4. I agree with Walt on this one. (Although I own a copy as well so I may be biased) Captain America 100 is considered a key book because it is essentially the silver age Captain America 1. But when the title was continued from Tales of Suspense and the solo Captain America stories started in Tales of Suspense 59, how can this be considered the #1? Too many people are clearly blinded by the “Big Premiere Issue” on the cover of Captain America 100 to realize that Tales of Suspense 59 is the more significant book (not to mention the fact it came out 41 issues or 3 1/2 years earlier). It boggles my mind that Captain America 100 typically goes for more than Tales of Suspense 59. In my mind, if Tales of Suspense 59 is not undervalued, then Captain America 100 is overvalued because there’s no way Captain America 100 should be going for more than Tales of Suspense 59. Same rings true for Hulk 102 versus Tales to Astonish 60.

  5. The market disagrees, Carey, because a slot in an anthology book is not a first solo book. TOS 59 is not the #1 because its not a solo book. That’s why TOS 60, TTA 70 etc languish their 1968 counterparts. First appearances in an anthology title (TOS 39, ST 110, ST 135, More Fun 73 etc) are a different animal.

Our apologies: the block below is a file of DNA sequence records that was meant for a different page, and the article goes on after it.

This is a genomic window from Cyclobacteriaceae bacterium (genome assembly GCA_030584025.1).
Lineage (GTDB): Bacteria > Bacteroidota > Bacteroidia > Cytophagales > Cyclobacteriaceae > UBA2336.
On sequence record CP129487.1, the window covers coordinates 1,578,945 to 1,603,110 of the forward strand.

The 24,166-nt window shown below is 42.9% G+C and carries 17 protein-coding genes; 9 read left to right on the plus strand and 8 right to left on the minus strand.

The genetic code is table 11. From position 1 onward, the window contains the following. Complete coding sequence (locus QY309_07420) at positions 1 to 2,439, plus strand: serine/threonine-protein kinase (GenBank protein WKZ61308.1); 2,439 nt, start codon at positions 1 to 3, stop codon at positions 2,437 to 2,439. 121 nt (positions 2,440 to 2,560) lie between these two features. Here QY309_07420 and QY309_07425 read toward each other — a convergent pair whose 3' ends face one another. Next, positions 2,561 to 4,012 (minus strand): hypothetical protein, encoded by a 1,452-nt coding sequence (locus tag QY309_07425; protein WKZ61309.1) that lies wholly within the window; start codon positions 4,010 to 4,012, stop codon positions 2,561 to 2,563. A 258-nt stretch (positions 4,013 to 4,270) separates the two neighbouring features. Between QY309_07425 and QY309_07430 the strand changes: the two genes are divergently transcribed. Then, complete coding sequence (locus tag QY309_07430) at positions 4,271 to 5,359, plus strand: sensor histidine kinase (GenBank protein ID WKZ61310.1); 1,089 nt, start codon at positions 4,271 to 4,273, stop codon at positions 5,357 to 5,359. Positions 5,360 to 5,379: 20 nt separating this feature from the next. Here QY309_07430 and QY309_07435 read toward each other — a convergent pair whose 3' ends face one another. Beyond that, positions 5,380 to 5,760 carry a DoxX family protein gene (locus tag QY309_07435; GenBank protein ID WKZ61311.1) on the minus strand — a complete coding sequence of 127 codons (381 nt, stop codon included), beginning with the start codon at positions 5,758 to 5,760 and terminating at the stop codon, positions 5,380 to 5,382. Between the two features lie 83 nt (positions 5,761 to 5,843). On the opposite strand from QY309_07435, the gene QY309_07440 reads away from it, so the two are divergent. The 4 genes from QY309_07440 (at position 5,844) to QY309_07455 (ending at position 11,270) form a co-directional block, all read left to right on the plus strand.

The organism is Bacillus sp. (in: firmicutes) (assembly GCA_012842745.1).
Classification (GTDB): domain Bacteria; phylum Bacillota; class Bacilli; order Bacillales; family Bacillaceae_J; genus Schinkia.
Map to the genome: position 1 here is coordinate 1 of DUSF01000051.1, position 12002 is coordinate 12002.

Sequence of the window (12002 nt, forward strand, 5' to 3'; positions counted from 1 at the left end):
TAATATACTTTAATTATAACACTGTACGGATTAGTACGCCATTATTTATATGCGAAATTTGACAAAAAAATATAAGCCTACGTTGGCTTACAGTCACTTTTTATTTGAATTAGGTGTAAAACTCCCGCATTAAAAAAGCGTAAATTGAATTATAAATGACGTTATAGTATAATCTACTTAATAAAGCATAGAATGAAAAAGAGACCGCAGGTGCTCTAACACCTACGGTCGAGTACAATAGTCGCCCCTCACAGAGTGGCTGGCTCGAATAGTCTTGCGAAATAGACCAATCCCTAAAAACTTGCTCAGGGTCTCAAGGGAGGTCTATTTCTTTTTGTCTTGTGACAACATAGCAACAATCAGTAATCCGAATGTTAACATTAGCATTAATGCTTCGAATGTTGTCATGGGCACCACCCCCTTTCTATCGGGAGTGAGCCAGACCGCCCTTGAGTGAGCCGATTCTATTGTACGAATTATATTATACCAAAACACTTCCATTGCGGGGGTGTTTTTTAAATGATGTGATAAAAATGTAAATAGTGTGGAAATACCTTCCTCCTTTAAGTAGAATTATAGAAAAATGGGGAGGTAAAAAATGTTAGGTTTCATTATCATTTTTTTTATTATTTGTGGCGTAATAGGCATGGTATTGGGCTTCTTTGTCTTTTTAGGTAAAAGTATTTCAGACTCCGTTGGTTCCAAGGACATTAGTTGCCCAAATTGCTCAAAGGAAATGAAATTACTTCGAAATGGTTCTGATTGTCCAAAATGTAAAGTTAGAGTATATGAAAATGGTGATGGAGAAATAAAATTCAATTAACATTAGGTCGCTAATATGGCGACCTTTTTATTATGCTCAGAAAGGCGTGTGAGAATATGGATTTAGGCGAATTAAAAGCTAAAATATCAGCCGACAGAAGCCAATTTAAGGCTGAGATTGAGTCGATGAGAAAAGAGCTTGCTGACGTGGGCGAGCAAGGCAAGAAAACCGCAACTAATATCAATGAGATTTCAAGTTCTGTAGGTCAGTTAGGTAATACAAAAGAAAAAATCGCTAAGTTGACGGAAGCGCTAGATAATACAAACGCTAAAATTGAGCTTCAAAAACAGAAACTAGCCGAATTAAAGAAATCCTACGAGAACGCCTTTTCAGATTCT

6. I still think that TTA #60 and TOS #59 will begin to be looked at in a different light. Young guys like Carey see the point. Its not like I can predict the future or read the tea leaves but focus has changed in the past. I think TOS 59 is a great candidate. That said I was not aware of the unopened boxes lying around and if it is true this would obviously supply and this value.

  7. Walt, I’m not sure what age has to do with it, and how you know how old Carey is. I see the point too; I just don’t think its significant. Getting a slot in an anthology title is one thing; getting a solo title is another.
    The unopened case is another factor; even if focus changes favorably, beware on this book. Raw and nice is just not that uncommon.